Chivalryby Leon Gautier
The Epic Poems (Chansons de Geste) do not the less remain as the principal and the best of all our sources of information; for in
Our first intention was to give this volume the more expanded title of Chivalry, according to the Epic Poems, but we have been compelled to consult so many other authorities that we feel obliged to adopt a more general and shorter title.
The Epic Poems (Chansons de Geste) do not the less remain as the principal and the best of all our sources of information; for in them (in our own opinion) we find the truest pictures of Chivalry itself, and the most exact representations of the days of Chivalry.
The authors of these popular poems, whose sincerity is unquestionable, only depicted what they actually witnessed. No other writers have so minutely described the costumes, armor, habitations, furniture, the private lives and the manners of the Feudal nobility. Good judges are not easily deceived. There is perhaps not a page of the admirable Glossary of Ducange, or of the Memoirs of Saint Palaye, which does not bear witness to the truthfulness of our songs. Nor does Jules Quicherat hold them in less esteem; he declares in round terms that: their heroes are creations modeled on Feudal seignors. Viollet Ie Duc quotes them as frequently as Ducange. They complete the Annals and the Chronicles, filling in lapses, and adding force to the cases recorded. It is, besides, very easy to assure one's self that the poets spoke the same language as our historians. This can be substantiated by reading alternately such a Chronicle as that of Lambert d'Ardre and a poem like Ogier.
It will appear to many good souls that our enterprise is rather a rash one, if we reflect how many volumes have been inspired by Chivalry. But we have chosen to produce our book on a new plan, and this view may commend it to competent judges. We have devoted a large portion of the volume to the private life of the period: and have enshrined it in a chronological frame which is not very elastic. We have seldom gone farther back than the time of Philip Augustus, and rarely go lower than his death. Within these limits, as has been truly said, lies the golden epoch of the Middle Ages - and to it we have confined ourselves. The chief fault of works which have preceded this is, in our opinion, the long period included in them, and they do not sufficiently draw the distinction between the Chivalry of the twelfth and of the thirteenth centuries.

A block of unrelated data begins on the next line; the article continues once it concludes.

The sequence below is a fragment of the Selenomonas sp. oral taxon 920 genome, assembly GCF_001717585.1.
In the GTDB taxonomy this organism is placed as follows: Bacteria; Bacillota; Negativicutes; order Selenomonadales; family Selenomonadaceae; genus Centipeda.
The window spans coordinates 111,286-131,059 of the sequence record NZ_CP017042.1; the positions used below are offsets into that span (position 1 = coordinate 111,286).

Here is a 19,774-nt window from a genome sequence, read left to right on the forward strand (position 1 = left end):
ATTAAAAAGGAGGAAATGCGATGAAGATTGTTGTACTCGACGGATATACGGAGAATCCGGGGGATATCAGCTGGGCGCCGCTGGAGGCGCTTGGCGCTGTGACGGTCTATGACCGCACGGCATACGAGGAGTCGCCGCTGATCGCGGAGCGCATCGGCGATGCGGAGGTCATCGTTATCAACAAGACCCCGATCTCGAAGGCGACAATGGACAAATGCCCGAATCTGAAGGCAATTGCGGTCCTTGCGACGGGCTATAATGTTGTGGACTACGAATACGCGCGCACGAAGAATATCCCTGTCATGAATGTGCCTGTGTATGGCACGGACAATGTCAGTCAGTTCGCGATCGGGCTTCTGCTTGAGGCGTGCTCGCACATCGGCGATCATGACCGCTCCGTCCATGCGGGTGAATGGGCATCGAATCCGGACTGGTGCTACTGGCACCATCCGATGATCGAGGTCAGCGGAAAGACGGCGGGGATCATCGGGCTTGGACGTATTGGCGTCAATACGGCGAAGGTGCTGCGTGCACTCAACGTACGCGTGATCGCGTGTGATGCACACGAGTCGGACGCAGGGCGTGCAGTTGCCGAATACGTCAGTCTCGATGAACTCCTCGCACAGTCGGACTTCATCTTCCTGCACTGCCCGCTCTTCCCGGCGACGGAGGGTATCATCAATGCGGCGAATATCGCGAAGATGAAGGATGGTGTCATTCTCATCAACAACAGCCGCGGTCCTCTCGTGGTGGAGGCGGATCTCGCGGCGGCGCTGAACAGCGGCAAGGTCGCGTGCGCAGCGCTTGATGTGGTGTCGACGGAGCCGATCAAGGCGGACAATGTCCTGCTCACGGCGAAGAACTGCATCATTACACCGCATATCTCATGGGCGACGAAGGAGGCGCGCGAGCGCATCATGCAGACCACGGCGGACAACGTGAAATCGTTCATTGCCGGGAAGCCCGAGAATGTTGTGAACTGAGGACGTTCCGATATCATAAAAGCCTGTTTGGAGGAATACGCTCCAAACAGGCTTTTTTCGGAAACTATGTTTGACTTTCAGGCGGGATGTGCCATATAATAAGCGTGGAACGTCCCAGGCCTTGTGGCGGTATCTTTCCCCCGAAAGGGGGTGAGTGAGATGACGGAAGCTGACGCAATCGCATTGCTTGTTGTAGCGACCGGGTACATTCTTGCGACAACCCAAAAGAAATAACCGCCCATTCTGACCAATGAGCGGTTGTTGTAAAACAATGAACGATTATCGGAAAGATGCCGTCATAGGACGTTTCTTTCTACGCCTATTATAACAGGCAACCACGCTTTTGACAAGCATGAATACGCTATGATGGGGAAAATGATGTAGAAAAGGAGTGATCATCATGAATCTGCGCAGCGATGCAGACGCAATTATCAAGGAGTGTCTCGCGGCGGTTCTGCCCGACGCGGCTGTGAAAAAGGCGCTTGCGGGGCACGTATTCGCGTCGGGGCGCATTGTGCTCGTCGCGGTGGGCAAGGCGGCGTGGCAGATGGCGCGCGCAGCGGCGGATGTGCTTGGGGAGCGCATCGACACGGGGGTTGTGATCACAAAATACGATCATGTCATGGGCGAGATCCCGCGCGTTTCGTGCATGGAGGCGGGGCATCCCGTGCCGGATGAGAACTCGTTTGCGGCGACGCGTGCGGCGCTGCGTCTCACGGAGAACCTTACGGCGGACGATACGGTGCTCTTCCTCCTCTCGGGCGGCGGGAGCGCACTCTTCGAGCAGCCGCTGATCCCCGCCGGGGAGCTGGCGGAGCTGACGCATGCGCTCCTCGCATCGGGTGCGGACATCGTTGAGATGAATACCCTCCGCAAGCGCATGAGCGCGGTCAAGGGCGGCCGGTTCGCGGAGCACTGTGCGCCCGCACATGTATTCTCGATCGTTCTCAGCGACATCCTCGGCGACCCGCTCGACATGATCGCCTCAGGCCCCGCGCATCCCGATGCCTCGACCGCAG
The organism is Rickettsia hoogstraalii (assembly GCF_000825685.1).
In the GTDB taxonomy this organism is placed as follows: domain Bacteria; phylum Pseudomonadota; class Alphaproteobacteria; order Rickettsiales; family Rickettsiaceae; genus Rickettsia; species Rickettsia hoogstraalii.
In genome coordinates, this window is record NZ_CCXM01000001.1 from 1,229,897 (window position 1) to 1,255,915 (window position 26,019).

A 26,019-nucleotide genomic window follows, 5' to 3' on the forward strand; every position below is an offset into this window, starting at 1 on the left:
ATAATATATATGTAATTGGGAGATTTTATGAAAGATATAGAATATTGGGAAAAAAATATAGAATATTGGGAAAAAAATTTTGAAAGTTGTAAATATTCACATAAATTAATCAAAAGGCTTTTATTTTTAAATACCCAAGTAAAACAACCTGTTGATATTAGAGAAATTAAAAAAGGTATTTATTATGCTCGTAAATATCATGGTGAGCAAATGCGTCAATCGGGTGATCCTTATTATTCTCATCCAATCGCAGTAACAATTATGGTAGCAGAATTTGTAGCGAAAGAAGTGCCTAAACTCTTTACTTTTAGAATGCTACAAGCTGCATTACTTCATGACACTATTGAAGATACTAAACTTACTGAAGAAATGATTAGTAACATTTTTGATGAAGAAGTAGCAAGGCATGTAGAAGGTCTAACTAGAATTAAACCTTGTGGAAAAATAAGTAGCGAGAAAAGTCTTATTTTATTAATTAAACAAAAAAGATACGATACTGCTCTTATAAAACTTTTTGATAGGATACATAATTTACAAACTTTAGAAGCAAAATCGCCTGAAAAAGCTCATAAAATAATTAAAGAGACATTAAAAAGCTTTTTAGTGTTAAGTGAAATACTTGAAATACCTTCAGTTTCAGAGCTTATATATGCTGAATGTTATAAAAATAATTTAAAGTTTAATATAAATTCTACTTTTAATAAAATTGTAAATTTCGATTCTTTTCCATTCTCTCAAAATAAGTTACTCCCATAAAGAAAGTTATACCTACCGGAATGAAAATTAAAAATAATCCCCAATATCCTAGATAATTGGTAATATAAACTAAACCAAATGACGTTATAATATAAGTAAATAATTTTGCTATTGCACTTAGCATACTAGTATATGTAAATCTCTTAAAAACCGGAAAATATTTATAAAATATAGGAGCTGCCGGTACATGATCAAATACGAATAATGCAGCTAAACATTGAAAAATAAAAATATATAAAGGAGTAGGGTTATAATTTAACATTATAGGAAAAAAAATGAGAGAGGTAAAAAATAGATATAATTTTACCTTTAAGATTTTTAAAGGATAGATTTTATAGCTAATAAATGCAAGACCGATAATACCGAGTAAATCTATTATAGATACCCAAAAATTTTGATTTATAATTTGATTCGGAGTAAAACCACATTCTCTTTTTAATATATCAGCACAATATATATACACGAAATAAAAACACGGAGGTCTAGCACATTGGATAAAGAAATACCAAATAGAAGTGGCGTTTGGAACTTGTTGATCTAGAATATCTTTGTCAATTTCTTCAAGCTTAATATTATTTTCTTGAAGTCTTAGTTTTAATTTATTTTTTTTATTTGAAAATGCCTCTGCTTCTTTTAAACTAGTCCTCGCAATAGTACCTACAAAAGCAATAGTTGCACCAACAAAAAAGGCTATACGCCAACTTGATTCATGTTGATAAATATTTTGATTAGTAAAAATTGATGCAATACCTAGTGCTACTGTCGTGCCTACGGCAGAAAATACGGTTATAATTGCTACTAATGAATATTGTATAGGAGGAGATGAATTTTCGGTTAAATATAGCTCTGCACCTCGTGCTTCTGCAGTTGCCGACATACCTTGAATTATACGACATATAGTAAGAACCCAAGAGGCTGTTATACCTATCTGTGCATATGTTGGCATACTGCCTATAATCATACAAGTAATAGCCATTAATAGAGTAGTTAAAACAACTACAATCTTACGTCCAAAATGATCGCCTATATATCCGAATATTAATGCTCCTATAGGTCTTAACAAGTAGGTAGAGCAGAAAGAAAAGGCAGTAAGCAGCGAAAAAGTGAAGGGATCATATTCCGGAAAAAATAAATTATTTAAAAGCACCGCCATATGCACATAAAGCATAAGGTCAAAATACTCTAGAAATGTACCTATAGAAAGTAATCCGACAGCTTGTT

We hope we have avoided this confusion.
The result of many years of application, this volume has been from all points of view the object of conscientious preparation. The writer has, above all things, striven to be perfectly impartial, and would be the very last person deliberately to lay on color too thickly or to embellish his models. His confessed aim is to bring out the glories of old France, to compel affection by making her known; and, as Guizot says, to bring her back to the memory, and into the intelligence, of her generations.
But we conceived another idea, which may appear more daring still: this was to enlarge the mind, to check the mercantile spirit which abases, and the egotism which is killing it: to convey to it some of the enthusiasm for the Beautiful, which is menaced; and for the Truth, which seems to us to be dying out.
There is more than one kind of Chivalry, and lance thrusts are not everything! In default of the sword, we have the pen: failing the pen, speech: and in default of speech, honor, in our lives! The Author of Chivalry will esteem himself happy if he has created some knights.
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